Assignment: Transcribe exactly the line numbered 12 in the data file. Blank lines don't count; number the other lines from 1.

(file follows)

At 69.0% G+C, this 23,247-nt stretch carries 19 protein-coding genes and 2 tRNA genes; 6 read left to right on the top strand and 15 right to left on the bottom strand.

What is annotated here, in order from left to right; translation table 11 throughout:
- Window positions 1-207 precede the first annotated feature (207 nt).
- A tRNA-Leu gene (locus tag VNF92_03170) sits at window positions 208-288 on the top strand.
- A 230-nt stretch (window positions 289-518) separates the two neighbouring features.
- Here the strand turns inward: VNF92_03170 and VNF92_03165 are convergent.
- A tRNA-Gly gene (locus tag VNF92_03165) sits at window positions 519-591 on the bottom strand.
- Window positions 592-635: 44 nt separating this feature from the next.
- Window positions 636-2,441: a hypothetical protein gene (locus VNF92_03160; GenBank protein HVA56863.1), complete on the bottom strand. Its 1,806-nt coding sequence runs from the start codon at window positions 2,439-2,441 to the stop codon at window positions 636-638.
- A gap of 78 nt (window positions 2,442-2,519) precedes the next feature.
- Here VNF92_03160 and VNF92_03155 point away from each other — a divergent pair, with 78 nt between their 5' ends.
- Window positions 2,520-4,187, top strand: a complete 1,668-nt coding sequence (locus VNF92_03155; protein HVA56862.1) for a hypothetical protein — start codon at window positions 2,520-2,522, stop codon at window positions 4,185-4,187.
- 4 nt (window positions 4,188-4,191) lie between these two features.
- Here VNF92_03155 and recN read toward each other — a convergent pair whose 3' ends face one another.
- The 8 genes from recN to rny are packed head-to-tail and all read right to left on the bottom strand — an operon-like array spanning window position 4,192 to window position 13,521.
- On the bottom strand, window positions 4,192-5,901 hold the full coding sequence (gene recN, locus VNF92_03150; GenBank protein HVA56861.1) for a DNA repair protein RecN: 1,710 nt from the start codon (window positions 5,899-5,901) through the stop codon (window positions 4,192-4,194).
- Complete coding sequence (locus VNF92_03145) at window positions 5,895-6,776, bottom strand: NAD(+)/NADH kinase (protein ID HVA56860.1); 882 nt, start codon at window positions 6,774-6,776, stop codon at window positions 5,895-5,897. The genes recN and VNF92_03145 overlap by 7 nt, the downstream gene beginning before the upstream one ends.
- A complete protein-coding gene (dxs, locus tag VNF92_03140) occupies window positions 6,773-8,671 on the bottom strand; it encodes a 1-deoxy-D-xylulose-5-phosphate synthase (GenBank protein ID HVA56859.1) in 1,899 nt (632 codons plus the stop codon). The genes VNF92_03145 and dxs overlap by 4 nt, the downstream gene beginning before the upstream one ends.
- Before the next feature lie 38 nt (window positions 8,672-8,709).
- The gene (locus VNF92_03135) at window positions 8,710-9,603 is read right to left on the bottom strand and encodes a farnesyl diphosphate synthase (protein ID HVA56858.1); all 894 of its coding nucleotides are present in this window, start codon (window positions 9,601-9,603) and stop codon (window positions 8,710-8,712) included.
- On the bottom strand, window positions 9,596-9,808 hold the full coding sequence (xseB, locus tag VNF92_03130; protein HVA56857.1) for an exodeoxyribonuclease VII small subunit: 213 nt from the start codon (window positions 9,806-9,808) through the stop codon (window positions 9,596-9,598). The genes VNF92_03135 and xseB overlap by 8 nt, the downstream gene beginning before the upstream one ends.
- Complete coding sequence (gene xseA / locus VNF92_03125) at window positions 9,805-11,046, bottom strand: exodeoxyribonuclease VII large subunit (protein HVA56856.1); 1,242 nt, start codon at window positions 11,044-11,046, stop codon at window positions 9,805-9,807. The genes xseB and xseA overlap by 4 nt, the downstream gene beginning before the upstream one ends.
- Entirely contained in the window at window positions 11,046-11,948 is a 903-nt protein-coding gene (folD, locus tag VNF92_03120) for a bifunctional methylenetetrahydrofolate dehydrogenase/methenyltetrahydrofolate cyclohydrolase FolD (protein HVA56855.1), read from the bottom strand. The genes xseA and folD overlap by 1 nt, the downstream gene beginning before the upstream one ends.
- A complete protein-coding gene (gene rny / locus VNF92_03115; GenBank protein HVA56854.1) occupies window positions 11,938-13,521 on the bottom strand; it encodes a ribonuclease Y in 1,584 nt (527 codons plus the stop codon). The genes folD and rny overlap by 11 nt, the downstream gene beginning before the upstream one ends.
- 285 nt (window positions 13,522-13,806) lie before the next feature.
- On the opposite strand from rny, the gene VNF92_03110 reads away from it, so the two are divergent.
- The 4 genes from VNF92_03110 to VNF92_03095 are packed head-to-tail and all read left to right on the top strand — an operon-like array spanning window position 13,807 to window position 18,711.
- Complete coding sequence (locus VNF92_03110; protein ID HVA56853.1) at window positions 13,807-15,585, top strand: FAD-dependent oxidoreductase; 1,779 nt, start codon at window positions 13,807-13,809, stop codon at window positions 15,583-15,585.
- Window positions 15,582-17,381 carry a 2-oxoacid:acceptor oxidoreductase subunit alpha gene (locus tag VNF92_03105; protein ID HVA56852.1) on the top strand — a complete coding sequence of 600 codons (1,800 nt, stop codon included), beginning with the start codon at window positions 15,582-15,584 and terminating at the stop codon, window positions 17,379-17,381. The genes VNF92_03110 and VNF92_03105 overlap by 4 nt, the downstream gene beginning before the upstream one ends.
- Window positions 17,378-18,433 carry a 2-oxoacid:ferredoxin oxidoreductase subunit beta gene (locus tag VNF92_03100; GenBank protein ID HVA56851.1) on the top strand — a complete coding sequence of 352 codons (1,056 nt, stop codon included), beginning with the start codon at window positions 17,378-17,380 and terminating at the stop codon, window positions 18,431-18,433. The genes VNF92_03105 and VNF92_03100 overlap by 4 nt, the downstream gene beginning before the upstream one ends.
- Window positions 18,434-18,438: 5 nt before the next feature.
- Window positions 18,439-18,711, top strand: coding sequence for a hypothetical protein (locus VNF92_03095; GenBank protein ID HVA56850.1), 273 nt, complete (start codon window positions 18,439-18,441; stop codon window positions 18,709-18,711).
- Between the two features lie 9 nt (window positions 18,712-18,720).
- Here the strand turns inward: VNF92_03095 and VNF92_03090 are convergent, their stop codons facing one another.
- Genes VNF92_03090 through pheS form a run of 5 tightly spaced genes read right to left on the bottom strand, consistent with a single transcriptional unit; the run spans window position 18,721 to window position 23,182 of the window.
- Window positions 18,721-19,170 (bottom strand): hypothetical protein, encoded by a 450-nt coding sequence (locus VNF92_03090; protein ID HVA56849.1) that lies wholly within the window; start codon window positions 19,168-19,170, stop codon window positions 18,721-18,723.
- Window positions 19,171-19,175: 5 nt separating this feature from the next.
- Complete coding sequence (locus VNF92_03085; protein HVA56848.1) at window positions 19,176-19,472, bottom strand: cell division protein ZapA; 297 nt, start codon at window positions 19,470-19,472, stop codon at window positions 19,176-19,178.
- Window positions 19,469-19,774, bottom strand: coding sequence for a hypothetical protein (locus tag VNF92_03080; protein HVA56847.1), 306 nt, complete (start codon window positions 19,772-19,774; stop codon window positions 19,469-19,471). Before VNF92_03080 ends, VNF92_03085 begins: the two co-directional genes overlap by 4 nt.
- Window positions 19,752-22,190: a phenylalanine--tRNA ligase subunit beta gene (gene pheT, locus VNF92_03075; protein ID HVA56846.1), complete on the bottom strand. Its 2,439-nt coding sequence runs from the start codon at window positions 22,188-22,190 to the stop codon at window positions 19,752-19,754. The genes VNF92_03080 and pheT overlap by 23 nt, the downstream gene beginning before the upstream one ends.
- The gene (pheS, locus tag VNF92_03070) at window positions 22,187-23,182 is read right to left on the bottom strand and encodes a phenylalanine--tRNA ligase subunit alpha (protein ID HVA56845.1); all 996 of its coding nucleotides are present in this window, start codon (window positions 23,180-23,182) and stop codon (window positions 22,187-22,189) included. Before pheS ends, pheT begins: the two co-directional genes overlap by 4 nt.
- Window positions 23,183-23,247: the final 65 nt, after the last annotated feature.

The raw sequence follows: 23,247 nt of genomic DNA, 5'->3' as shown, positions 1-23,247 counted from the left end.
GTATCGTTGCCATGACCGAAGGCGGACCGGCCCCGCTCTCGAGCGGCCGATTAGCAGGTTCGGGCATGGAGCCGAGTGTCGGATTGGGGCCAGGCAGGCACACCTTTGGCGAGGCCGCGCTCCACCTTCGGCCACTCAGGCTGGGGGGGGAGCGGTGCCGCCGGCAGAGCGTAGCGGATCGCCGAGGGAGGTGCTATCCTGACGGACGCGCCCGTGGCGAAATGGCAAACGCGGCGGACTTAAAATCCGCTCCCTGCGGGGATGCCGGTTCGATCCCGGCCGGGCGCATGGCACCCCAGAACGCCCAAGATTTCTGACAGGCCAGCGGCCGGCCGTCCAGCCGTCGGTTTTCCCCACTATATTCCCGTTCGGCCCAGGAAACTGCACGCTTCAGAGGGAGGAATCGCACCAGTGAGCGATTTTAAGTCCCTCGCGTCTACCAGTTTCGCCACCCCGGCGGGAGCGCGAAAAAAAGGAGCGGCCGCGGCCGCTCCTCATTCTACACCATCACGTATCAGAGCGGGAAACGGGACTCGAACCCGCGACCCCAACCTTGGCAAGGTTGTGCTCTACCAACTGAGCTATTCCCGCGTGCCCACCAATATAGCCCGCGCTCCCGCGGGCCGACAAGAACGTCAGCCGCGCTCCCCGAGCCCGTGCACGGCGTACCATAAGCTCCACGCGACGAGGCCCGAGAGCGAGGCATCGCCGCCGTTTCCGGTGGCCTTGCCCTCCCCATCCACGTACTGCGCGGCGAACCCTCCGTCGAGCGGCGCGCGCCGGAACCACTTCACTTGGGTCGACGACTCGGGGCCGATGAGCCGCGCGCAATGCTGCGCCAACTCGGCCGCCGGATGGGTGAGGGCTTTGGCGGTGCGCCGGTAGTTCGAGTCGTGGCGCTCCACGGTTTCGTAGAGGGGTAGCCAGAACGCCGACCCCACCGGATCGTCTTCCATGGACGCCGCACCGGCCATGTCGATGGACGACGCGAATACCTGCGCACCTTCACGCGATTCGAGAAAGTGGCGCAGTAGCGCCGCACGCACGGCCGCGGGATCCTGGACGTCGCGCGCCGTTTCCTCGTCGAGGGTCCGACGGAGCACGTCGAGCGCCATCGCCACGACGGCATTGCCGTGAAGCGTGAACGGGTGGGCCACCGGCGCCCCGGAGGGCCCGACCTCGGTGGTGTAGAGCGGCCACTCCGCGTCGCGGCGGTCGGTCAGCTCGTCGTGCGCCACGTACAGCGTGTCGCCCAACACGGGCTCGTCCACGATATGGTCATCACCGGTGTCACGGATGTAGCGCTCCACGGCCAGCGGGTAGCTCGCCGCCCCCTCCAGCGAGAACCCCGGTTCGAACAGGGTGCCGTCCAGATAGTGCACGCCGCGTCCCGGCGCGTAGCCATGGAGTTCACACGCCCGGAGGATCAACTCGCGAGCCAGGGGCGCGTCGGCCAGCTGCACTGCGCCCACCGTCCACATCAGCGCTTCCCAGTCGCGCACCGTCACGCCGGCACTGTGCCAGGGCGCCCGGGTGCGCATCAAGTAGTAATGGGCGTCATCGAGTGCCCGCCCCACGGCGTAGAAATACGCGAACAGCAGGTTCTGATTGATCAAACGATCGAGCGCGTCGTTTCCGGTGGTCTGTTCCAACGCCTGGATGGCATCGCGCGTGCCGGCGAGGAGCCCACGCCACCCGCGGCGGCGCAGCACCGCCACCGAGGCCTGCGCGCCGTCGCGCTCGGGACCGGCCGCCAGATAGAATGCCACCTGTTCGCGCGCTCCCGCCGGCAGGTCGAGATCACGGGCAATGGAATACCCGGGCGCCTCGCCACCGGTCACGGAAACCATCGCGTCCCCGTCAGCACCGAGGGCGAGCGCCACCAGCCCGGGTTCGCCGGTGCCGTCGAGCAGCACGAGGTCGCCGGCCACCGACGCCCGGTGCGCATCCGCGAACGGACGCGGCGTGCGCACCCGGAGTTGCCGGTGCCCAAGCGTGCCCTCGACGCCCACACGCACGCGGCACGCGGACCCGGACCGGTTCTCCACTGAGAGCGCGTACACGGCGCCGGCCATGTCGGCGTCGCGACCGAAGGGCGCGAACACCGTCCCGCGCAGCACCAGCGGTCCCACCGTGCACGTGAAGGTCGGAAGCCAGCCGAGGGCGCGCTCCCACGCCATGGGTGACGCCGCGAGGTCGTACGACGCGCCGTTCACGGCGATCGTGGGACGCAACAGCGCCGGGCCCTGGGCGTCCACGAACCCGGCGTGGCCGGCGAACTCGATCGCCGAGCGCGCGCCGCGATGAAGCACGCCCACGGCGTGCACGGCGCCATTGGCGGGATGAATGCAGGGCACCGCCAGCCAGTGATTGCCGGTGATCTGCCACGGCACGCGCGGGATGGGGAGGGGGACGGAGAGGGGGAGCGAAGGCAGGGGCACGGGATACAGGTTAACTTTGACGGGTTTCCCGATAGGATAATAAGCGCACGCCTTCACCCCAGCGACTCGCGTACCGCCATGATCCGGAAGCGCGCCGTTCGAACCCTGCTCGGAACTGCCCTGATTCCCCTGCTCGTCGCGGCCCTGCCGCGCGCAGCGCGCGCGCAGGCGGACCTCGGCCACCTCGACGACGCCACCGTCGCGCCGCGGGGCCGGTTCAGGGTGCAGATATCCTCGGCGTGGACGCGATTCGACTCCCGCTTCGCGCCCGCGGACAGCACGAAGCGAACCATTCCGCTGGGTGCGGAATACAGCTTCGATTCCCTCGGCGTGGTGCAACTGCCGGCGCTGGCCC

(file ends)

- Window positions 2,520-4,187, top strand: a complete 1,668-nt coding sequence (locus VNF92_03155; protein HVA56862.1) for a hypothetical protein — start codon at window positions 2,520-2,522, stop codon at window positions 4,185-4,187.